If you are at all familiar with the musical works of Belle and Sebastian, then you likely realize that frontman Stuart Murdoch is a hipster’s hipster. And now, based on his solo album of the same name, he has written and directed God Help The Girl, a deliberate homage to the experimental films of the 1960s and the pop musicals of the era. The result is equal parts amateur and inspired, uneven and energetic, inherently flawed yet enjoyable all the same.
This is the story of Eve, the eponymous girl who loves music so much that she lets her life fall into disrepair and ruin, letting depression overtake her as she neglects her body and self-care. Against the advice of her therapist, she leaves her care facility to shack up with James, a wannabe musician who gives music lessons on the side. Along with Cassie, one of his students, the trio decide to form a band, with Eve as the frontwoman and lead songwriter. Meanwhile, though, Eve’s mental health issues are ever lurking in the background.
Now, what’s really intriguing about this film is that it is very unapologetically about the music first, and the plot second. Characters will burst into song and play instruments for seemingly no reason at all other than to provide a few minutes of music video, simply shot with minimal effects of the variety that one would have expected in Hard Day’s Night, this film’s obvious chief inspiration. Eve often looks directly into the camera as her haunting melodies pour from her lips, intentionally breaking the illusion of characters in a story in order to communicate directly to the viewer. This is very reminiscent of French New Wave techniques that pushed the boundaries of cinema in the 1960s, and it’s kinda neat to see them used here.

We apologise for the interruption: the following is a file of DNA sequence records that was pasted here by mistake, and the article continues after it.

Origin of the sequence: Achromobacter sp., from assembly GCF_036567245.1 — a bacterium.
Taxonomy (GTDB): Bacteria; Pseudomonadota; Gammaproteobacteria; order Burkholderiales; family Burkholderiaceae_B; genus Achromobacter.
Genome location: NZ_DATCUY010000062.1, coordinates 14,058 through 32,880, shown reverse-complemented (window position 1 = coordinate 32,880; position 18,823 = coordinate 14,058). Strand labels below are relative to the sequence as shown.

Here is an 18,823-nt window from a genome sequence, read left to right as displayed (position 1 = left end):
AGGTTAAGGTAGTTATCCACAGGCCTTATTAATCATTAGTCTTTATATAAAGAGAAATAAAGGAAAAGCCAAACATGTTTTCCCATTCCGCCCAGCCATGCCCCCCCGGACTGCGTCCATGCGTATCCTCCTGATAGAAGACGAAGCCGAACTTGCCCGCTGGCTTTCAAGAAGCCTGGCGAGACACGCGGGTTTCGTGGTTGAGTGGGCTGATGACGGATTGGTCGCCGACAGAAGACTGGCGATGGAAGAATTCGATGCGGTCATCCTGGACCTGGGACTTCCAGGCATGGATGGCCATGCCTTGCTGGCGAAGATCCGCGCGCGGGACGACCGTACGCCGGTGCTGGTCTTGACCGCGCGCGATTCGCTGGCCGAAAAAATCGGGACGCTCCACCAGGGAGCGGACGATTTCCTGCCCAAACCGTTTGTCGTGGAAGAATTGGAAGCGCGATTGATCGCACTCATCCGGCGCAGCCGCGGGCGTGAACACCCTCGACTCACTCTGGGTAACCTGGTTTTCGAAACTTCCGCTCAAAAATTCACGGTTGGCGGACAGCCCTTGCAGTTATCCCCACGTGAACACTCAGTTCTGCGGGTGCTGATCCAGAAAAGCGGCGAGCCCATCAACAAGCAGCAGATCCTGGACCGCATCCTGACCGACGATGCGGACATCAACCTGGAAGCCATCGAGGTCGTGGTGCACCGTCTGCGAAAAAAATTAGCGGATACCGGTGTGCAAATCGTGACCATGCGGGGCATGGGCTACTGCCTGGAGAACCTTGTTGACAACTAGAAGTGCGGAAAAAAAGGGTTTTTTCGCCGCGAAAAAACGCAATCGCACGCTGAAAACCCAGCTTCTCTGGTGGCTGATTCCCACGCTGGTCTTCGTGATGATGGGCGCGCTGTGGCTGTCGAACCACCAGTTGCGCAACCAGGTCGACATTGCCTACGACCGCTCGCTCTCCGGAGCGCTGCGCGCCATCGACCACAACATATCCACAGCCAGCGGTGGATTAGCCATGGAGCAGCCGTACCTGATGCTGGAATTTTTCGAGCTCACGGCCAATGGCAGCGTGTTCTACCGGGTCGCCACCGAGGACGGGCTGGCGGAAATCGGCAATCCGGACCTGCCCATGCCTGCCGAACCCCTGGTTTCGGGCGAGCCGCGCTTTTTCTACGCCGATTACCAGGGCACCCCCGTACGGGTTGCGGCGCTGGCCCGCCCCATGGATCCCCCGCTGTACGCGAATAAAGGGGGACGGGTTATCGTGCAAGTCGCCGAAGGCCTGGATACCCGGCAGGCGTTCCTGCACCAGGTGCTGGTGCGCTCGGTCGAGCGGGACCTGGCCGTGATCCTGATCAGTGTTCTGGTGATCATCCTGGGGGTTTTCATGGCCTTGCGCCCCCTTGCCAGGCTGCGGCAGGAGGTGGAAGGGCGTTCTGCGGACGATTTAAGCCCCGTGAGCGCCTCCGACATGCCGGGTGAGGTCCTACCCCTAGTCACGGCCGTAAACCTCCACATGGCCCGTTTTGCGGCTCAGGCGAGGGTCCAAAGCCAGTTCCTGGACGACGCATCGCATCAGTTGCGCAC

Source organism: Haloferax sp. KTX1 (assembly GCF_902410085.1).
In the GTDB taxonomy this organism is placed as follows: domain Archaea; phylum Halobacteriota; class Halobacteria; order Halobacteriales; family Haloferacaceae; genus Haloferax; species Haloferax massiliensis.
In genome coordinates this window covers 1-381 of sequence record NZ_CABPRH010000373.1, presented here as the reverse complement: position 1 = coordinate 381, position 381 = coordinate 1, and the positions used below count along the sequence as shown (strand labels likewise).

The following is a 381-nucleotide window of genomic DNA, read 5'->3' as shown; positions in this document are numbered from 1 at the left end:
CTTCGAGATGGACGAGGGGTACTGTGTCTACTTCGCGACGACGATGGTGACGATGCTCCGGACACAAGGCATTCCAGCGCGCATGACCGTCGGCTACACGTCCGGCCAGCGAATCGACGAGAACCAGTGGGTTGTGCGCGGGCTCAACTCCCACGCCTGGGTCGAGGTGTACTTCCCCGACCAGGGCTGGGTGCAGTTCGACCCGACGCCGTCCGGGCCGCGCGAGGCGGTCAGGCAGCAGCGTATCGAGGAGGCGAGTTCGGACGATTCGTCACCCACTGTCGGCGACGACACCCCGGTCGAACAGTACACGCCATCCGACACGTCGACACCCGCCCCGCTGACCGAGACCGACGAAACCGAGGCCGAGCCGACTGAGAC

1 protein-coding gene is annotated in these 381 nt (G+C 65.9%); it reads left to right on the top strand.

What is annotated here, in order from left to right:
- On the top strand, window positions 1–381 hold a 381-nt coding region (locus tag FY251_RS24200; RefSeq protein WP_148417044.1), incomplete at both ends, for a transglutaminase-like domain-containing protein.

However, the main problem is that Murdoch’s fascination with technique and music leaves his story and characters in a bit of a creative rut. To draw another Beatles-inspired parallel, God Help The Girl has a lot of the same problems as Across The Universe, letting the music dictate how the mood and plot should go with little regard for story arc or tonal consistency. It’s often easy to be confused about what is happening in a particular scene, why it is happening, or how it fits into the greater narrative, often because there is no point other than to see the song come to life. It’s a film that pretends to be deeper than it actually is, with visual gags juxtaposed with deadly serious moments, and no natural build-up in between.
Still, I feel that looking for anything more than an audio-visual experience is asking a bit much from God Help The Girl. This is, after all, a film adaptation of a musical album, so of course the above-mentioned flaws were going to be pervasive if the integrity of the music was going to be kept intact. For what it is, I enjoyed this film, and I’ll likely pick up the album that was its source material. Give this film a shot and see if you feel the same.